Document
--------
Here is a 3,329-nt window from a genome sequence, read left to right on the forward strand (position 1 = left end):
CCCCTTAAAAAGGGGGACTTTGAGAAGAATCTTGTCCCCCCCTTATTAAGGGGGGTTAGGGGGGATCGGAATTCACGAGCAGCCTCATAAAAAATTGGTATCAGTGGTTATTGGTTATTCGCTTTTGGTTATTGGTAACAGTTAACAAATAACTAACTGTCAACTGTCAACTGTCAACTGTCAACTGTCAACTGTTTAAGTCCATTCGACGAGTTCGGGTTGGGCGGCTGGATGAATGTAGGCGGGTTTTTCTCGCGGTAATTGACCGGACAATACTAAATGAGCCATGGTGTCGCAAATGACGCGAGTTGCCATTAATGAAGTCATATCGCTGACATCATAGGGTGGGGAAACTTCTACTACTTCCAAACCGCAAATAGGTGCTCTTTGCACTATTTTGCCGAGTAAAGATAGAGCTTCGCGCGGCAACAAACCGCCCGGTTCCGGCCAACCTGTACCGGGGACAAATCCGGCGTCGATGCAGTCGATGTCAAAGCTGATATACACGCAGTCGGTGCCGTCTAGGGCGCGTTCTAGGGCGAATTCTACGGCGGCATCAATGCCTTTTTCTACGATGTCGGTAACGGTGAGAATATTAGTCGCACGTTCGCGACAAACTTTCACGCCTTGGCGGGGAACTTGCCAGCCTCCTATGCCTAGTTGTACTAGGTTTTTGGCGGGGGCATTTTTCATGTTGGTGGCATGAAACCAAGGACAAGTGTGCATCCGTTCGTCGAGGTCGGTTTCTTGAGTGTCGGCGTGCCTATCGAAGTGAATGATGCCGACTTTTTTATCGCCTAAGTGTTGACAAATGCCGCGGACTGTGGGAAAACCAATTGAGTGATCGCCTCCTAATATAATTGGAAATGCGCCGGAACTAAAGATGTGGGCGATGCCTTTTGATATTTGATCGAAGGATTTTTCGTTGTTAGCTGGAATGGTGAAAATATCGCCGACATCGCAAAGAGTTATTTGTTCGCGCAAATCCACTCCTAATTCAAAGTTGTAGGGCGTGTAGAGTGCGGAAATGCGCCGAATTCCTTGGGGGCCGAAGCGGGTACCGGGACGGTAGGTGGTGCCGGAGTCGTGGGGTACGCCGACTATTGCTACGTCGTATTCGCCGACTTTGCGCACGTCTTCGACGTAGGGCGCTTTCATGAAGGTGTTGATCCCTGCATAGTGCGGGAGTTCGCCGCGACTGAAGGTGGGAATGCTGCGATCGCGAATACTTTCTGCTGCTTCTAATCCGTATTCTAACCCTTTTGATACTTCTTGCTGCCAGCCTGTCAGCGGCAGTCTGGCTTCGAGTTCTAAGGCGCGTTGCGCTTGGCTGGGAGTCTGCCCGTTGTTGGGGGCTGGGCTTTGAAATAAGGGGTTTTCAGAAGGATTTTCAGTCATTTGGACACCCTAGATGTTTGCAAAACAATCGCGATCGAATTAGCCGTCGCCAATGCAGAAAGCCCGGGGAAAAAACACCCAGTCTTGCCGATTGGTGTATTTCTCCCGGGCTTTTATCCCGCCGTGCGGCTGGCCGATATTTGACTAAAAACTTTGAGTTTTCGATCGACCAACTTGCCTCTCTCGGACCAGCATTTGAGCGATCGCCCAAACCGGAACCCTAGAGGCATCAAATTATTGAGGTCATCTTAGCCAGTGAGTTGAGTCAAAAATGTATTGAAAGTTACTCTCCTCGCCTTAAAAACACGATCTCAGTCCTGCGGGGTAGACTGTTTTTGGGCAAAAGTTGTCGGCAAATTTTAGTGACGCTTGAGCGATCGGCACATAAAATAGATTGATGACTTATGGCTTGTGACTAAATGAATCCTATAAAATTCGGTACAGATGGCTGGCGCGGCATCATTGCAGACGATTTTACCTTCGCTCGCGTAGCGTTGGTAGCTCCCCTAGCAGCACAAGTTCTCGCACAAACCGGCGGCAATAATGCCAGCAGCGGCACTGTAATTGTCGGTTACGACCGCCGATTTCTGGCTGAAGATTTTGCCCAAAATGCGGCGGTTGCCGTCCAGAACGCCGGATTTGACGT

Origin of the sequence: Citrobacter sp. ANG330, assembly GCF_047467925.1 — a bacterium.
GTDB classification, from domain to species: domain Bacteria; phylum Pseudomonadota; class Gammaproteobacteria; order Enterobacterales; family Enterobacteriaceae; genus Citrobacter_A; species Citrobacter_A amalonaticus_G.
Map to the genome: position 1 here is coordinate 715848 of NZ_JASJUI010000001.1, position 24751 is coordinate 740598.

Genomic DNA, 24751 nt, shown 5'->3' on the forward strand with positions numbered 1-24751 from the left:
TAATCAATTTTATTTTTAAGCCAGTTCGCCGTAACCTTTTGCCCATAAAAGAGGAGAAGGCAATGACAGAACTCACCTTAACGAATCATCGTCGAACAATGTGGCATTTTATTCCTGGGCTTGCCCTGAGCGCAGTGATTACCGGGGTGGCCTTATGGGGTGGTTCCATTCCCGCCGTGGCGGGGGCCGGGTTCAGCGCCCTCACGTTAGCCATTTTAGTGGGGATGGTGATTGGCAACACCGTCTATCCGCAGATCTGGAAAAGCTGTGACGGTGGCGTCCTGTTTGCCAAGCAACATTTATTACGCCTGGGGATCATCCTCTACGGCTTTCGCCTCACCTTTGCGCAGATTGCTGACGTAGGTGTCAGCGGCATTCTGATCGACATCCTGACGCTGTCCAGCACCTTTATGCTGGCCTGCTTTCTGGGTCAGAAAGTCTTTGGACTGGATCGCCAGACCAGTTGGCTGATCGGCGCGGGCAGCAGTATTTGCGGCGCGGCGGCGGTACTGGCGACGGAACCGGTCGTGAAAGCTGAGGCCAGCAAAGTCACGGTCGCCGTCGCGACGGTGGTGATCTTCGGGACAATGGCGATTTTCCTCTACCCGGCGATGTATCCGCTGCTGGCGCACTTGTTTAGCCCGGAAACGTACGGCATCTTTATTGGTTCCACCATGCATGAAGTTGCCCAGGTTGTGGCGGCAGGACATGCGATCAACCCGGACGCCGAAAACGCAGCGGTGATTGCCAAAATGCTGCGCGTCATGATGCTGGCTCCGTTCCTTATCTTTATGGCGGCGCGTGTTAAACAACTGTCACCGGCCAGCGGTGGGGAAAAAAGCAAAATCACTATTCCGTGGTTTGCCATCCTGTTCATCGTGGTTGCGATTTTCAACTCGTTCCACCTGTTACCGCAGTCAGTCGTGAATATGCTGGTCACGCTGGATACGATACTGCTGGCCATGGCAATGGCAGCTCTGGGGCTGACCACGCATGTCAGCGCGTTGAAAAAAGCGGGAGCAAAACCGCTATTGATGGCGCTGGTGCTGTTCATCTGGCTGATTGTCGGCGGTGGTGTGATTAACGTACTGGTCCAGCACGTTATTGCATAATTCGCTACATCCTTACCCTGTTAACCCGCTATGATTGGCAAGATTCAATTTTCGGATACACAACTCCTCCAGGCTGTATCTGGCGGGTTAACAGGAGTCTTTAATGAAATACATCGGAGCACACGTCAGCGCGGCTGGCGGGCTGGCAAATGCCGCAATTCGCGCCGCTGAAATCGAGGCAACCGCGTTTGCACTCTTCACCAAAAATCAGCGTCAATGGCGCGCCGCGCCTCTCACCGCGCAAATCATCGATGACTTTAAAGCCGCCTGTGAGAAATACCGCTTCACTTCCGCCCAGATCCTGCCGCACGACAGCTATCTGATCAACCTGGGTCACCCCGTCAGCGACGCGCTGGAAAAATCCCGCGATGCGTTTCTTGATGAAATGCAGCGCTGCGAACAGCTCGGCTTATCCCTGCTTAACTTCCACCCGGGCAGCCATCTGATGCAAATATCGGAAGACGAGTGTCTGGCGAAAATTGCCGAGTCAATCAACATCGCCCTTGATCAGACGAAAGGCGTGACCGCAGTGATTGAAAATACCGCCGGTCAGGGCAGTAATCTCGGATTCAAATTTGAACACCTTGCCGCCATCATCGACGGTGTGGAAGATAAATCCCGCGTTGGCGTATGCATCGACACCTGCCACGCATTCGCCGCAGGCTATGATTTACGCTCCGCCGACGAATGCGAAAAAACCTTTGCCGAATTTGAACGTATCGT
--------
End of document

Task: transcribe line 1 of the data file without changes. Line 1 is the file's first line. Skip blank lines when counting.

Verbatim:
Here is a 3,329-nt window from a genome sequence, read left to right on the forward strand (position 1 = left end):